LOCAL police are warning that anyone arrested in a series of racially motivated crimes in Boston's Charlestown section will face civil-rights charges.
``To the thugs, the bigots, the racists, and the thrill-seekers who might seem to capitalize on the events of the last few days, our message is this: Regardless of race or ethnicity, if you violate your neighbor's civil rights, we will find you, we will arrest you, you will be prosecuted and convicted, and you will get 10 years in prison,'' Police Comissioner William Bratton said Friday.
Police also said they are getting more cooperation from residents of the Bunker Hill housing development in their investigation of several stabbings last week and a string of apparent hate crimes that have followed.
Racial tensions rose after a brawl that began when three carloads of Hispanic youths from another neighborhood came to the housing project last Tuesday to play basketball.
A fight erupted and three white youths were stabbed. More than 100 white residents then came out of their apartments to yell and throw stones at the Hispanic youths. Residents also scuffled with police.
In the days following, a cross was burned outside a Hispanic family's apartment and an unlit Molotov cocktail - a homemade explosive - was found outside the doorway of another Hispanic resident's unit.
In the most recent development, Mr. Bratton said the Friday shooting in South Boston of an unoccupied car belonging to a Boston Housing Authority official was related to the Charlestown problems.
Housing Authority administrator David Cortiella said the authority is taking steps to protect its employees, who have been working with residents in denouncing racial problems at the Bunker Hill project.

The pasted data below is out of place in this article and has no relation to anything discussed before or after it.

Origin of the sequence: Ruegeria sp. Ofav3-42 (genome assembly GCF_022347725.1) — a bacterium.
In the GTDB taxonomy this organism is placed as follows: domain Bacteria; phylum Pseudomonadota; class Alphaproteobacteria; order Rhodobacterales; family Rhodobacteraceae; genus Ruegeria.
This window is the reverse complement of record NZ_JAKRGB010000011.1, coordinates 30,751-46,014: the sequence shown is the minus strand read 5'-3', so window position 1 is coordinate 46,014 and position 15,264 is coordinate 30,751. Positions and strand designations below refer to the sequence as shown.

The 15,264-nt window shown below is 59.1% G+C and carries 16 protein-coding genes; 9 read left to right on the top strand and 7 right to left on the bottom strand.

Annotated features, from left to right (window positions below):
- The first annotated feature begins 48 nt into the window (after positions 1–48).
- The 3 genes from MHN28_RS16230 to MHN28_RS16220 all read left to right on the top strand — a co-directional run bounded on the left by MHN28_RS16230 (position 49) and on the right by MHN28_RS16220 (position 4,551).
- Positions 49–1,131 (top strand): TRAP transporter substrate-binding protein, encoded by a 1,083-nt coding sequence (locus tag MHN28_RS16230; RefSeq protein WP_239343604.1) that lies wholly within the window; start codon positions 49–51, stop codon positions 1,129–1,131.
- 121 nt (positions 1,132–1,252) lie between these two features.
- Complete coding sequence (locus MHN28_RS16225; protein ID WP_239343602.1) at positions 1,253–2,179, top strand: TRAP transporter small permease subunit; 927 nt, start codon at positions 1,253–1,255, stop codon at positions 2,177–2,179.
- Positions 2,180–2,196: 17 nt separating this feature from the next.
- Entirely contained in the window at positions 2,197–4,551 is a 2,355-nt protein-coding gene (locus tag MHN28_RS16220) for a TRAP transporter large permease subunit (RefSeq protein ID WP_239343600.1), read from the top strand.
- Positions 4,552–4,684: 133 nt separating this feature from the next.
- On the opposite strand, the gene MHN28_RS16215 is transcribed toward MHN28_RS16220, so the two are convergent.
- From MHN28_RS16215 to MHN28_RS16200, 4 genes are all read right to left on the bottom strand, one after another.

About 3,000 people live in the Bunker Hill complex: 52 percent white, 17 percent Hispanic, 11 percent black, and 20 percent Asians and other minorities, according to housing authority figures.
Charlestown is a traditionally white neighborhood which reacted violently to court-ordered school busing in the early 1970s. No Insurance, No Driving
The third time may be the charm for Rhode Island's mandatory auto insurance law.
As of Nov. 1, anyone caught driving on state roads without evidence of insurance in their car can be fined $500 and have their driver's licenses and registrations suspended for three months.
The law, enacted in 1991, has been postponed twice and some people are clamoring for a third delay, but legislative leaders say that won't happen.
Supporters of the measure say it's time Rhode Island joins the 42 other states that require all motorists to carry liability protection. Opponents say some people can't afford to buy insurance and they need a car to function.
Sheldon Whitehouse, director of the state Department of Business Regulation, estimated that about 70,000 out of Rhode Island's 400,000 car owners don't have insurance.
Of those, about 40,000 were expected to buy insurance in the final weeks of October, Mr. Whitehouse said. The rest were expected to gamble that they don't get caught.